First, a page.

Still, “it would be pretty short term,” he said. “People would react quickly. With Slammer, it was pretty easy to get it out of the system. Reboot the SQL server, patch it or close the port.”
Staniford and his co-authors said future worms might be more difficult to catch. “A flash worm…appears capable of infecting the vulnerable population in tens of seconds – so fast that no human-mediated counter-response is possible.”
Human responses are notoriously slow. Sapphire exploited a problem in SQL Server that Microsoft fixed last summer. Nonetheless, the worm “infected at least 75,000 hosts,” according to a review of its spread.
Why didn’t IT administrators at affected companies simply patch SQL Server earlier? Perhaps because patching isn’t a simple undertaking to begin with.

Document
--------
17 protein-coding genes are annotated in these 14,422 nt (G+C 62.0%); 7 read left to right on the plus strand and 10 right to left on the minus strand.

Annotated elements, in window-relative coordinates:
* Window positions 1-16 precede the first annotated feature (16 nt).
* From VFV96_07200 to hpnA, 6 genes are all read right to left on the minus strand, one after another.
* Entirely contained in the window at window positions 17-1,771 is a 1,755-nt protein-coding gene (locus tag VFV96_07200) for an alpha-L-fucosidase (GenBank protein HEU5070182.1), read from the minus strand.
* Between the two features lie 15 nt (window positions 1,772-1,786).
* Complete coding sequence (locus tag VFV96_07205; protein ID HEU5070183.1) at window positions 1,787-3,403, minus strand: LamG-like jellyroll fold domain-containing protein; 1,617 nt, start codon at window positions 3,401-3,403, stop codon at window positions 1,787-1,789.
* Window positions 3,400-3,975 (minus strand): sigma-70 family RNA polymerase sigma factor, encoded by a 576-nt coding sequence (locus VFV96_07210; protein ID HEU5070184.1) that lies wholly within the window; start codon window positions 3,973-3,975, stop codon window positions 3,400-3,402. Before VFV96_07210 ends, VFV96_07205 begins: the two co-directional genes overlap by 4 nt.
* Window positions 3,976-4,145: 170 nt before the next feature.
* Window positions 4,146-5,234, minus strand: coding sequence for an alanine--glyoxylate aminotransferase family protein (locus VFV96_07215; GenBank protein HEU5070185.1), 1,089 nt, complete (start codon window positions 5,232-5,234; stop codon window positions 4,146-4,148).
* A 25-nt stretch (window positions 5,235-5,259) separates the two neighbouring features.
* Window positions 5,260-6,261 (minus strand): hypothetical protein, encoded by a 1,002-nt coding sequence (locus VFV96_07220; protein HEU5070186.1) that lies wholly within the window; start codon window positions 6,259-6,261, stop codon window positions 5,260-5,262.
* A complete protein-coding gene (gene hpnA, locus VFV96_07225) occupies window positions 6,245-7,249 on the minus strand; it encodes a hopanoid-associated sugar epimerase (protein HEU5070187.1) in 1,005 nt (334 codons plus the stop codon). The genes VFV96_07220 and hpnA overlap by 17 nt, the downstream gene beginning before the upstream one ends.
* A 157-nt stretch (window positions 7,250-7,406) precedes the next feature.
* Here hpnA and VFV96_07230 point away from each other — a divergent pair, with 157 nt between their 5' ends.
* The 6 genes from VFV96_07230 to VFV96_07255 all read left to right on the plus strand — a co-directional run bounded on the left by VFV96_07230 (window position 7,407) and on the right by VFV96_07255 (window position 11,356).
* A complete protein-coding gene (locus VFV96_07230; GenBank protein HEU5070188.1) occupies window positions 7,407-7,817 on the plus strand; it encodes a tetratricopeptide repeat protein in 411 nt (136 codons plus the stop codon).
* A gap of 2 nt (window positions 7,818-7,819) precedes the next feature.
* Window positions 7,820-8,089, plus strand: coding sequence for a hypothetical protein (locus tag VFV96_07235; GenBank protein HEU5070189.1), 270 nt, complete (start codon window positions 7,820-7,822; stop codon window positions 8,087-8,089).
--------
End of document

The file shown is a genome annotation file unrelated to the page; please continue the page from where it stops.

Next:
“There are over 6,000 known vulnerabilities,” said Michael Murphy, Toronto-based general manager Canada with Symantec Corp., illustrating how difficult it can be to keep up with patches across the enterprise.
Murphy advocates using a layered security system to guard against attacks like Warhol and flash. Companies should marry host-based IDS with network-based IDS, firewall technology and patch management policies.
Symantec sells host-based IDS software, network-based IDS software and firewalls. The firm also offers a security management service based on event correlation technology.
Victor Keong, a Toronto-based partner in Deloitte & Touche LLP’s security services group, said an Internet-destroying worm is “not inconceivable,” especially given the mutable definition of “the Internet.”